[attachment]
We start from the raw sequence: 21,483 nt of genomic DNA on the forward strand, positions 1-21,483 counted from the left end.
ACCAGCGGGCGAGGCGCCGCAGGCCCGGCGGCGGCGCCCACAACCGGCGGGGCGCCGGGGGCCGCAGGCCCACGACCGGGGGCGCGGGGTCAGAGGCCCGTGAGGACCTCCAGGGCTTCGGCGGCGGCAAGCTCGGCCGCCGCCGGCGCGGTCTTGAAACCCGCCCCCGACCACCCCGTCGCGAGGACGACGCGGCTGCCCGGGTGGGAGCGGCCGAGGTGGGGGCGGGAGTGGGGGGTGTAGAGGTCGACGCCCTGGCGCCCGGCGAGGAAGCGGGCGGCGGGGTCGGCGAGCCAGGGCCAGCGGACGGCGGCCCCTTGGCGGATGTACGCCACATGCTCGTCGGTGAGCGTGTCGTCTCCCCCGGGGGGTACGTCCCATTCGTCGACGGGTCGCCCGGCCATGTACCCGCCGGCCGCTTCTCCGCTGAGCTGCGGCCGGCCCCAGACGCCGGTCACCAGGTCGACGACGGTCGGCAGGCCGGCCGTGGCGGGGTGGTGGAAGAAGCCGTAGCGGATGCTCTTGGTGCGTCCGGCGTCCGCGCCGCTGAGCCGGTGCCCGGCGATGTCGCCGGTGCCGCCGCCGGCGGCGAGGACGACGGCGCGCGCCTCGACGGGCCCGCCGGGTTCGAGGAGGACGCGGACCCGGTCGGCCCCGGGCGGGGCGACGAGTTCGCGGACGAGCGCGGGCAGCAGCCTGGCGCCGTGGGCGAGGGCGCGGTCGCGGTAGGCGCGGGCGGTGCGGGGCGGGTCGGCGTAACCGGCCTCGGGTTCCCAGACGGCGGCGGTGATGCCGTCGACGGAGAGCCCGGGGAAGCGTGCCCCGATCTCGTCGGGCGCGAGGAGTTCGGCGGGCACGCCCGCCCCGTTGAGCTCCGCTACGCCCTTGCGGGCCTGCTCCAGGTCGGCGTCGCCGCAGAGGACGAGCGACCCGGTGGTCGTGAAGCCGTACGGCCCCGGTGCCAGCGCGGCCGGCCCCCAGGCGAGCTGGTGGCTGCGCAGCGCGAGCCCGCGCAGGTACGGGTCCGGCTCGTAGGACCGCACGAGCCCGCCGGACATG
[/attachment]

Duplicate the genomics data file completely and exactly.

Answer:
We start from the raw sequence: 21,483 nt of genomic DNA on the forward strand, positions 1-21,483 counted from the left end.
ACCAGCGGGCGAGGCGCCGCAGGCCCGGCGGCGGCGCCCACAACCGGCGGGGCGCCGGGGGCCGCAGGCCCACGACCGGGGGCGCGGGGTCAGAGGCCCGTGAGGACCTCCAGGGCTTCGGCGGCGGCAAGCTCGGCCGCCGCCGGCGCGGTCTTGAAACCCGCCCCCGACCACCCCGTCGCGAGGACGACGCGGCTGCCCGGGTGGGAGCGGCCGAGGTGGGGGCGGGAGTGGGGGGTGTAGAGGTCGACGCCCTGGCGCCCGGCGAGGAAGCGGGCGGCGGGGTCGGCGAGCCAGGGCCAGCGGACGGCGGCCCCTTGGCGGATGTACGCCACATGCTCGTCGGTGAGCGTGTCGTCTCCCCCGGGGGGTACGTCCCATTCGTCGACGGGTCGCCCGGCCATGTACCCGCCGGCCGCTTCTCCGCTGAGCTGCGGCCGGCCCCAGACGCCGGTCACCAGGTCGACGACGGTCGGCAGGCCGGCCGTGGCGGGGTGGTGGAAGAAGCCGTAGCGGATGCTCTTGGTGCGTCCGGCGTCCGCGCCGCTGAGCCGGTGCCCGGCGATGTCGCCGGTGCCGCCGCCGGCGGCGAGGACGACGGCGCGCGCCTCGACGGGCCCGCCGGGTTCGAGGAGGACGCGGACCCGGTCGGCCCCGGGCGGGGCGACGAGTTCGCGGACGAGCGCGGGCAGCAGCCTGGCGCCGTGGGCGAGGGCGCGGTCGCGGTAGGCGCGGGCGGTGCGGGGCGGGTCGGCGTAACCGGCCTCGGGTTCCCAGACGGCGGCGGTGATGCCGTCGACGGAGAGCCCGGGGAAGCGTGCCCCGATCTCGTCGGGCGCGAGGAGTTCGGCGGGCACGCCCGCCCCGTTGAGCTCCGCTACGCCCTTGCGGGCCTGCTCCAGGTCGGCGTCGCCGCAGAGGACGAGCGACCCGGTGGTCGTGAAGCCGTACGGCCCCGGTGCCAGCGCGGCCGGCCCCCAGGCGAGCTGGTGGCTGCGCAGCGCGAGCCCGCGCAGGTACGGGTCCGGCTCGTAGGACCGCACGAGCCCGCCGGACATG